What does it mean to be a painterly painter?

Posted on 23 May 2016

Lindsey Bull, section of Glade, 2015. Photo courtesy of the artist

Lindsey Bull, section of Glade, 2015. Photo courtesy of the artist

What exactly does the expression ‘painterly’ really mean? Manchester-based painter and Liverpool Biennial Associate Artist, Lindsey Bull, was left contemplating this question following the Speed Meet event held at Bluecoat last month. The purpose of the evening was to introduce the ten artists based in the North-West that have been selected to take part in the programme, and to provide people with a flavour of their work. Here Bull reflects on some of the ideas and questions that came out of the rapid succession of conversations that arose.

Liverpool Biennial’s Speed Meet event was a merry-go round of new faces every five minutes for an hour. At the sound of a bell, each group moved tables to begin speaking to the next artist. Each group always had new questions and different points of view from the last. Amongst insightful comments around subject matter and meaning within my work, there was also much talk about its 'painterliness'. I found this really interesting and began to think more about the notion of a work being painterly and what defines this quality. 

Lindsey Bull, Bow Tie, 2015. Photo courtesy of the artist

Subsequent debates and further consideration have led me to think that one understanding of the term is something that shows and celebrates its medium. In painting, this may be the revealing of the manipulation of paint and making use of its sensorial properties. However, something that has a been made with paint does not necessarily presuppose it to having a painterly quality. Conversely, painterliness is also something that can extend beyond painting into other mediums. I think Derek Jarman's short film A Journey to Avebury (1971) has painterly qualities. Shot on Super 8mm film, the psychedelic colours mix with the graininess of the film to create the ethereal presence of the Avebury standing stones. 

Lindsey Bull, drawing for Statues. Image courtesy of the artist 

Through my painting process, which often involves making a drawing and a watercolour to begin, I am thinking about how to use the quality of paint which is connected to the notion of painterliness. I want to utilise the paint’s materiality to create a psychological state within my work. Mark-making and manipulation of paint are, for me, a way of transferring meaning and expression.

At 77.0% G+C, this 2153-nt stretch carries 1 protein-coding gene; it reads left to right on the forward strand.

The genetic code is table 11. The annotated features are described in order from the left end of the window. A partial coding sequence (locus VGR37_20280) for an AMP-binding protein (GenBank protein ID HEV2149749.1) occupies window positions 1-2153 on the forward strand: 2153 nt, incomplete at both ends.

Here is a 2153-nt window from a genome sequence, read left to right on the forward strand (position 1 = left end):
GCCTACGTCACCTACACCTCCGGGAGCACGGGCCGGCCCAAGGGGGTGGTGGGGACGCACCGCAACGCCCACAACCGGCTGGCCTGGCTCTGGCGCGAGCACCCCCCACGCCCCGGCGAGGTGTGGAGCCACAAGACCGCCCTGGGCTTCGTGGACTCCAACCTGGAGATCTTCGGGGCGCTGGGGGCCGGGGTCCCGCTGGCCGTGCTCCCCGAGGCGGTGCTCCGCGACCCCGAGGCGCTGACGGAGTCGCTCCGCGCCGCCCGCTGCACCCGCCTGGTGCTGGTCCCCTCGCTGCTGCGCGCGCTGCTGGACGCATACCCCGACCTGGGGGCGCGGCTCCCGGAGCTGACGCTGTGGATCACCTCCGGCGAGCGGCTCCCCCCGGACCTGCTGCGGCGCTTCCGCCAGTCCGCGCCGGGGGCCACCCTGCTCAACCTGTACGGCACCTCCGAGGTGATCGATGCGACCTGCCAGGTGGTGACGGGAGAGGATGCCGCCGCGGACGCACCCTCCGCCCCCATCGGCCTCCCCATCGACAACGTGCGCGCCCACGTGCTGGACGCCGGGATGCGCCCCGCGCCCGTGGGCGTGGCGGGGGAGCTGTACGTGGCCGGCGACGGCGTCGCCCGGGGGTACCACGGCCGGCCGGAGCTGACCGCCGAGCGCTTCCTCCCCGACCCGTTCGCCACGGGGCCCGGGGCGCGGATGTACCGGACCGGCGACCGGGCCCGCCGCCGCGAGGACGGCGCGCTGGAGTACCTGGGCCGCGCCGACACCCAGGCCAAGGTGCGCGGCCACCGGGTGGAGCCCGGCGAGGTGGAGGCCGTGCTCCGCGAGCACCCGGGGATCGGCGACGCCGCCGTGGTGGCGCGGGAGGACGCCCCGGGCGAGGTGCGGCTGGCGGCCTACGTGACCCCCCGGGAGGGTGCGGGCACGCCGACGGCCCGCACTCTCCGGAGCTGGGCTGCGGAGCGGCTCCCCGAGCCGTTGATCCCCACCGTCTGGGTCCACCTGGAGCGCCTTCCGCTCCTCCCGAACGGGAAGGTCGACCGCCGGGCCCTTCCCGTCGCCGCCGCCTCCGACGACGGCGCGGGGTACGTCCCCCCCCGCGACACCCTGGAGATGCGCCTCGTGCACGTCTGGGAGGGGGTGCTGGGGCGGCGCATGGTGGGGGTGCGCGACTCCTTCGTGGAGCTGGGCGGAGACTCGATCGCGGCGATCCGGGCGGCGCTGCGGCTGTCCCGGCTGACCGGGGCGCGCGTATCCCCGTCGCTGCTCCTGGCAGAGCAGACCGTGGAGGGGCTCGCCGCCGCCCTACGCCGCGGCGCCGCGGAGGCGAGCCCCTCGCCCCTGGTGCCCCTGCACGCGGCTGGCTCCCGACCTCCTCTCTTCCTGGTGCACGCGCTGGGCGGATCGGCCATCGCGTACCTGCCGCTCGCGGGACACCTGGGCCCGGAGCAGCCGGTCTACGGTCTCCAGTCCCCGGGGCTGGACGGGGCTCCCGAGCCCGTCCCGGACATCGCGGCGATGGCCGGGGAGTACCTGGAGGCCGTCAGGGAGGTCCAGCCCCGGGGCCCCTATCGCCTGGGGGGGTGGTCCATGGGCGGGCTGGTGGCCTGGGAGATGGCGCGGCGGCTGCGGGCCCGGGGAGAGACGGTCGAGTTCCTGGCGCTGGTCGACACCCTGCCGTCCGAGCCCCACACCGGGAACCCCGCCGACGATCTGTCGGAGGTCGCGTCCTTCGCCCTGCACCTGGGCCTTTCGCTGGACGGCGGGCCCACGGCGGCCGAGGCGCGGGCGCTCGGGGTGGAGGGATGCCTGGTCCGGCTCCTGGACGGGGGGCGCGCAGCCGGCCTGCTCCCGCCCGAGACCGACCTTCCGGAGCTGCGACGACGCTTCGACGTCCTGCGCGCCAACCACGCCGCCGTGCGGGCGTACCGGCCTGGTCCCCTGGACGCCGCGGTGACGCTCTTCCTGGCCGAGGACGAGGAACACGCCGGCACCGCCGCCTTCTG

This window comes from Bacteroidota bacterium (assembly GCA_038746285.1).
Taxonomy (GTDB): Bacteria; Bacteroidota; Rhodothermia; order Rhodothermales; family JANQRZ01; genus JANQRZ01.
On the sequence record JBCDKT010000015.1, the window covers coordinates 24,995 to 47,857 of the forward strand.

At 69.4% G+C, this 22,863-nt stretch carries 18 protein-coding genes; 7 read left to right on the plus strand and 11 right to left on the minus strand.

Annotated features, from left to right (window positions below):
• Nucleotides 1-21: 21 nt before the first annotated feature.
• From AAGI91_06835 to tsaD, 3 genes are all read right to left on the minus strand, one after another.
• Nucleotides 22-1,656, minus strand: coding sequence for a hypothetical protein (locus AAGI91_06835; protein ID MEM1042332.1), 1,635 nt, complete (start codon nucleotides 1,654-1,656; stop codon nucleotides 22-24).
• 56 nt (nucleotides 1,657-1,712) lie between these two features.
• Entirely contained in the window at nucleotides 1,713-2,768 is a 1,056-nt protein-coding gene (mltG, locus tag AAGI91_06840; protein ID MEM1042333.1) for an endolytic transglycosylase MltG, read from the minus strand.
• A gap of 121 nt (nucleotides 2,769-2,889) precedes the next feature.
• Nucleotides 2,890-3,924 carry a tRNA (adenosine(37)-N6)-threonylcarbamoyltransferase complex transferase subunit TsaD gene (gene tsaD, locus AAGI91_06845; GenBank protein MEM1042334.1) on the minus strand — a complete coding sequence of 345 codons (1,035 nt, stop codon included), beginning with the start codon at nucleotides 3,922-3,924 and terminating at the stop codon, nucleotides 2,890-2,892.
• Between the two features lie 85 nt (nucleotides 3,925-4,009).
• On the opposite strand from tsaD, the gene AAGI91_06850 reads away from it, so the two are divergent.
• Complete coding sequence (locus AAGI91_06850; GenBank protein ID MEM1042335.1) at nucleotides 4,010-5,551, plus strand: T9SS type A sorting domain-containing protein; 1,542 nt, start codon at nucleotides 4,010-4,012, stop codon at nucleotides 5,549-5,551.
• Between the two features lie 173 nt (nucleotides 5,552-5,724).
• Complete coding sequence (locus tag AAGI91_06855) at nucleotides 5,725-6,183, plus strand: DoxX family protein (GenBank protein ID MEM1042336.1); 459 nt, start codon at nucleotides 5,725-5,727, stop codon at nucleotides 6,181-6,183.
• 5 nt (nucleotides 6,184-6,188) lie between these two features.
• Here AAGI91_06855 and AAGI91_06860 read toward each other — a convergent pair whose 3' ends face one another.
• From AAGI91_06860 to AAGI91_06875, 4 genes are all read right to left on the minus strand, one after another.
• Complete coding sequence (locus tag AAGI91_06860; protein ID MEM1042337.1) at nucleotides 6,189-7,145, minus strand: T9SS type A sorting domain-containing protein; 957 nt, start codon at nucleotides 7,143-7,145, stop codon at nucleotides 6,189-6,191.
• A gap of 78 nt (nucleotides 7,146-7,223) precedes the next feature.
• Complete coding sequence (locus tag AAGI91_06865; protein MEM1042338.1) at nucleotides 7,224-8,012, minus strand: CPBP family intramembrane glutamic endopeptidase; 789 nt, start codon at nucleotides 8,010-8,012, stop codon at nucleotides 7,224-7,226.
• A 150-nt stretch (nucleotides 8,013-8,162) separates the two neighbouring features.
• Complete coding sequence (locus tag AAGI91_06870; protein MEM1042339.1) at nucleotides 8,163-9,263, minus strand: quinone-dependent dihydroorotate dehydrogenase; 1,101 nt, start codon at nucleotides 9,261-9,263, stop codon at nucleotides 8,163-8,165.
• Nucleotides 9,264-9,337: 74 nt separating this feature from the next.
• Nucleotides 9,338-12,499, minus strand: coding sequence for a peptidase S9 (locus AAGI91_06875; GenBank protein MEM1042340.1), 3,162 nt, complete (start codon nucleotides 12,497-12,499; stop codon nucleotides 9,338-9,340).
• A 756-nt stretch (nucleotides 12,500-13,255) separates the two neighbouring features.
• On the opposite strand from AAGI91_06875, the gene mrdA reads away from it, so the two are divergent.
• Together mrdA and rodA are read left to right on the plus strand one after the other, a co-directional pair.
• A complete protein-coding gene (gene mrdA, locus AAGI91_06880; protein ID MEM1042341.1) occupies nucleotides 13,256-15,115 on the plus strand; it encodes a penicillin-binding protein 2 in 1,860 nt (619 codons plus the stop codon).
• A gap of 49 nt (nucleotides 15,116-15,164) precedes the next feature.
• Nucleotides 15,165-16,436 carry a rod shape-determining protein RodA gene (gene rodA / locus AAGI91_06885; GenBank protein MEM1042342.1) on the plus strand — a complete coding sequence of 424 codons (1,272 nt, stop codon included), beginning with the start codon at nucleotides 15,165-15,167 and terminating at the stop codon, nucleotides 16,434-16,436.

"I want to utilise the paint’s materiality to create a psychological state within my work."

Lindsey Bull, Statues, 2015. Photo courtesy of the artist.

Drawing is also an important way for me to think about the image I want to paint. In the preparatory drawing for the work Statues, I was working through ideas of painterly qualities and emotional resonance, ideas I wanted the final piece to have. There is a linear expressiveness with drawing that I enjoy. I also made a preparatory drawing for the painting Glade in order to work through the intended composition, tone and shadow of the piece, but also the character of expressiveness that would be expanded upon in the final painting. Expressiveness and painterliness have a symbiotic relationship. Painterliness, for me, is a tool I use to manipulate, to give a certain atmosphere. To open up interpretation or to clarify and give more detail. Either way it can be sublime. 

Lindsey Bull in her studio

Lindsey Bull is one of ten Liverpool Biennial Associate Artists – a major programme to develop the international careers of artists based in the North West. The programme is run in partnership between Liverpool Biennial, Independent Curators International (ICI) based in New York, and CACTUS in Liverpool. Work by the Associate Artists will be presented as part of Liverpool Biennial 2016 in the India Buildings

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